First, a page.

The story is a statement of the human condition. All life is “designed” for self-preservation, individually, and for social preservation of the life systems of which it is part. More specifically, the condition of humanity is that we must balance self-interest with dependence within our life system. That is part of the existential crisis that we human beings must face.
In my view, sin is not something that must be “paid for.” but it has its natural consequences. The problem of the consequences of sin is not black and white anthropomorphic intervention in life, but a matter of balance: self and others; physical needs and spiritual needs.
I see several problems with this assumption. First, if God is omnipotent, and if there were such rules of paying the price for sinfulness, then God could accept that as part of human existence (the constant tension among self-interest and social reliance and social responsibility); it is unavoidable.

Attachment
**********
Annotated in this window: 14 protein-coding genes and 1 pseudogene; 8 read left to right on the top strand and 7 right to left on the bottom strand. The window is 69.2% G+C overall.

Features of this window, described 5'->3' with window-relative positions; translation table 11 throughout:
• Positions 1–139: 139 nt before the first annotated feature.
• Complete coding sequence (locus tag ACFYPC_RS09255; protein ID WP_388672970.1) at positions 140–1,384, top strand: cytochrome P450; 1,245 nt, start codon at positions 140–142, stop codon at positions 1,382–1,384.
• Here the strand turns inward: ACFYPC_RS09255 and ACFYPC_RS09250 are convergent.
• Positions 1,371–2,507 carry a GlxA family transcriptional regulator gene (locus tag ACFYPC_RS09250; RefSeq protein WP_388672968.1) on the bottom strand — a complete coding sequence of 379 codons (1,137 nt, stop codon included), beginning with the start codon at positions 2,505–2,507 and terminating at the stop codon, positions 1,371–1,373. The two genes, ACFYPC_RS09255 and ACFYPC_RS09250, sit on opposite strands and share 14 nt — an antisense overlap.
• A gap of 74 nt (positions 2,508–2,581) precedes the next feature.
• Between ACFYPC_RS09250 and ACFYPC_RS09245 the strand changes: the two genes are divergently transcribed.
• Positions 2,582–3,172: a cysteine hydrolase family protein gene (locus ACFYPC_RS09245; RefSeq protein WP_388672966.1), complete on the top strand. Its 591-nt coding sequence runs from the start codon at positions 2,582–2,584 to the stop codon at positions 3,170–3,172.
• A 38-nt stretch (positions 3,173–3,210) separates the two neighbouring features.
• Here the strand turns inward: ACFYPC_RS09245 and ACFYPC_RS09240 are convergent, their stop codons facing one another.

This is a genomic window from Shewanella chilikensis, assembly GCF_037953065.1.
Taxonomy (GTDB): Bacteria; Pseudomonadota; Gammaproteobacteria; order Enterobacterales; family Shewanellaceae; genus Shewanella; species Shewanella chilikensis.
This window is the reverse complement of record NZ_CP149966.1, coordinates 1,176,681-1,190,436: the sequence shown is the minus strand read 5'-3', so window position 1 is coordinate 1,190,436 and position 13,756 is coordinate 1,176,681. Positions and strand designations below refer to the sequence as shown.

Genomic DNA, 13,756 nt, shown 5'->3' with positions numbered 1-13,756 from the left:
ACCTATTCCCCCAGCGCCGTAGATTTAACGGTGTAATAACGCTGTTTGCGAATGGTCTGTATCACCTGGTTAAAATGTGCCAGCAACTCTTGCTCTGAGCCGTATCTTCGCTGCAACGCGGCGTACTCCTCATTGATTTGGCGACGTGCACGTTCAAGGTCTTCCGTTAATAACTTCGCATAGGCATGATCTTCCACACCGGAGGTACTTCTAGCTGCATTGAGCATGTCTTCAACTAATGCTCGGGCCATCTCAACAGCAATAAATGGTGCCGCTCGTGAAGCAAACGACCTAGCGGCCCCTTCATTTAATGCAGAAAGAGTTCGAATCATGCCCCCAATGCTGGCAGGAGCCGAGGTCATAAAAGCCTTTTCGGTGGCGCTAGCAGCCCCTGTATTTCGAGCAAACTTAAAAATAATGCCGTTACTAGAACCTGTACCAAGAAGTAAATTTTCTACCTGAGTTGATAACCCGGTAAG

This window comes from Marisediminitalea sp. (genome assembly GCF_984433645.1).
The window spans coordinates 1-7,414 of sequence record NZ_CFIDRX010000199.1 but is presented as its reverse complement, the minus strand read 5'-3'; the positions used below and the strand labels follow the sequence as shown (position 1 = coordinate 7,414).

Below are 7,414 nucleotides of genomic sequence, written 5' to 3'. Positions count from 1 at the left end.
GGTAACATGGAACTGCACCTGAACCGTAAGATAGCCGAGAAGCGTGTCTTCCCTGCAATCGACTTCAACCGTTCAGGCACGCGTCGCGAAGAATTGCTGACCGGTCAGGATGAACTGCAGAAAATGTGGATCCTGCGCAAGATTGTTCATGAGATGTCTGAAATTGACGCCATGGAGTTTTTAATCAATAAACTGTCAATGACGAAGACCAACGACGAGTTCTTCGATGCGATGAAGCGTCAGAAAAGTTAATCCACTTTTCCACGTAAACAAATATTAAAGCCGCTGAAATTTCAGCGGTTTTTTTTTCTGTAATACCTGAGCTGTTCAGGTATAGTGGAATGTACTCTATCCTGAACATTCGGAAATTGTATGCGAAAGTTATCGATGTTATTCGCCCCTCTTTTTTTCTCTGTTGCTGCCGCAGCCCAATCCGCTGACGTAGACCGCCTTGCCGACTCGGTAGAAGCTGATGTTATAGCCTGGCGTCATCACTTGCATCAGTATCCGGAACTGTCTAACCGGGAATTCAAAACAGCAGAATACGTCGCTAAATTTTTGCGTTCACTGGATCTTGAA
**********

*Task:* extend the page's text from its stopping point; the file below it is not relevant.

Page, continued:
If God is absolutely holy and demands righteousness who can measures up?
I do not see God as a superior humanoid who demands righteousness when the human condition precludes a clear answer between self and others, self responsibility and social responsibility.
Moreover, the above statement refers to righteousness as an objective state of being, a thing. I see righteousness as an active social state of being in right relationships with others and with our environment. That balance is also constantly shifting. It’s just part of the human condition.
That is the point of Jesus, God, who became man, condescending to rescue us all.
The above statement starts with the premise that Jesus is God-come-down-to-earth-to-pay-the-price-of-our-sinful-nature, to rescue us from our sinful state.